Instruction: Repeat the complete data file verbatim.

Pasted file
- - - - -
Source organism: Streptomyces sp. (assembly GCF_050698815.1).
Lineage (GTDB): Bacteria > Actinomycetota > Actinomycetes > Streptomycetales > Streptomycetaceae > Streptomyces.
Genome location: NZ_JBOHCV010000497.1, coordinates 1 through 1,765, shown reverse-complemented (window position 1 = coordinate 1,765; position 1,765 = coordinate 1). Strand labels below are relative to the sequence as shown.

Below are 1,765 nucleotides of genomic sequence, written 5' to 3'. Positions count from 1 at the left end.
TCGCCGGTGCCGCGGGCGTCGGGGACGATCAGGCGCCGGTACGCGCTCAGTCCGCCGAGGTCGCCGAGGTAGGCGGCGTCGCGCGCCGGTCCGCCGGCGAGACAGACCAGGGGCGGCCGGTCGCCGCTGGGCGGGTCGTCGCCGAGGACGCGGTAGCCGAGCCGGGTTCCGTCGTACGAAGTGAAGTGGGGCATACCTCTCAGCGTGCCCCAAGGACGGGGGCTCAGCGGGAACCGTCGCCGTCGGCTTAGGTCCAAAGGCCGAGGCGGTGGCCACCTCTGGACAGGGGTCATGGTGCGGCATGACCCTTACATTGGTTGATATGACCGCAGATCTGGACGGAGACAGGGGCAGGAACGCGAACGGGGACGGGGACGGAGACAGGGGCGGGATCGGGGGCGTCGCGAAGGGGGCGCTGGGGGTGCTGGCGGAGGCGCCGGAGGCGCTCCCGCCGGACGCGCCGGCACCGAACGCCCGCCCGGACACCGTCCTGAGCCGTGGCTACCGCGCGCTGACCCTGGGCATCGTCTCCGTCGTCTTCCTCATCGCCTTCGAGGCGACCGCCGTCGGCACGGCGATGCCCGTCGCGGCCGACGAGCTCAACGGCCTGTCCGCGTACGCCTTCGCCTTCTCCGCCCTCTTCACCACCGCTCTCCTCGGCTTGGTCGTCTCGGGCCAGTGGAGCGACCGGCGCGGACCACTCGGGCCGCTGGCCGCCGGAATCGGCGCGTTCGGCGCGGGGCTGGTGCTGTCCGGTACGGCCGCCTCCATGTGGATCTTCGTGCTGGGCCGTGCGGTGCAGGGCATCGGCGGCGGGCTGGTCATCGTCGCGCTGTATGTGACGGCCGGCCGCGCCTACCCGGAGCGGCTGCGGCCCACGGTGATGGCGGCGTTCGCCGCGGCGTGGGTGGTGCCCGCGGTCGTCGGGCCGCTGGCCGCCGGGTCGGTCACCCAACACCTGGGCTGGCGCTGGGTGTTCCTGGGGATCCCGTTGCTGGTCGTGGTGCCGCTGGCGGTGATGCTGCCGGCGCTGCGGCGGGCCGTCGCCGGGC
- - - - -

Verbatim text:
Source organism: Streptomyces sp. (assembly GCF_050698815.1).
Lineage (GTDB): Bacteria > Actinomycetota > Actinomycetes > Streptomycetales > Streptomycetaceae > Streptomyces.
Genome location: NZ_JBOHCV010000497.1, coordinates 1 through 1,765, shown reverse-complemented (window position 1 = coordinate 1,765; position 1,765 = coordinate 1). Strand labels below are relative to the sequence as shown.

Below are 1,765 nucleotides of genomic sequence, written 5' to 3'. Positions count from 1 at the left end.
TCGCCGGTGCCGCGGGCGTCGGGGACGATCAGGCGCCGGTACGCGCTCAGTCCGCCGAGGTCGCCGAGGTAGGCGGCGTCGCGCGCCGGTCCGCCGGCGAGACAGACCAGGGGCGGCCGGTCGCCGCTGGGCGGGTCGTCGCCGAGGACGCGGTAGCCGAGCCGGGTTCCGTCGTACGAAGTGAAGTGGGGCATACCTCTCAGCGTGCCCCAAGGACGGGGGCTCAGCGGGAACCGTCGCCGTCGGCTTAGGTCCAAAGGCCGAGGCGGTGGCCACCTCTGGACAGGGGTCATGGTGCGGCATGACCCTTACATTGGTTGATATGACCGCAGATCTGGACGGAGACAGGGGCAGGAACGCGAACGGGGACGGGGACGGAGACAGGGGCGGGATCGGGGGCGTCGCGAAGGGGGCGCTGGGGGTGCTGGCGGAGGCGCCGGAGGCGCTCCCGCCGGACGCGCCGGCACCGAACGCCCGCCCGGACACCGTCCTGAGCCGTGGCTACCGCGCGCTGACCCTGGGCATCGTCTCCGTCGTCTTCCTCATCGCCTTCGAGGCGACCGCCGTCGGCACGGCGATGCCCGTCGCGGCCGACGAGCTCAACGGCCTGTCCGCGTACGCCTTCGCCTTCTCCGCCCTCTTCACCACCGCTCTCCTCGGCTTGGTCGTCTCGGGCCAGTGGAGCGACCGGCGCGGACCACTCGGGCCGCTGGCCGCCGGAATCGGCGCGTTCGGCGCGGGGCTGGTGCTGTCCGGTACGGCCGCCTCCATGTGGATCTTCGTGCTGGGCCGTGCGGTGCAGGGCATCGGCGGCGGGCTGGTCATCGTCGCGCTGTATGTGACGGCCGGCCGCGCCTACCCGGAGCGGCTGCGGCCCACGGTGATGGCGGCGTTCGCCGCGGCGTGGGTGGTGCCCGCGGTCGTCGGGCCGCTGGCCGCCGGGTCGGTCACCCAACACCTGGGCTGGCGCTGGGTGTTCCTGGGGATCCCGTTGCTGGTCGTGGTGCCGCTGGCGGTGATGCTGCCGGCGCTGCGGCGGGCCGTCGCCGGGC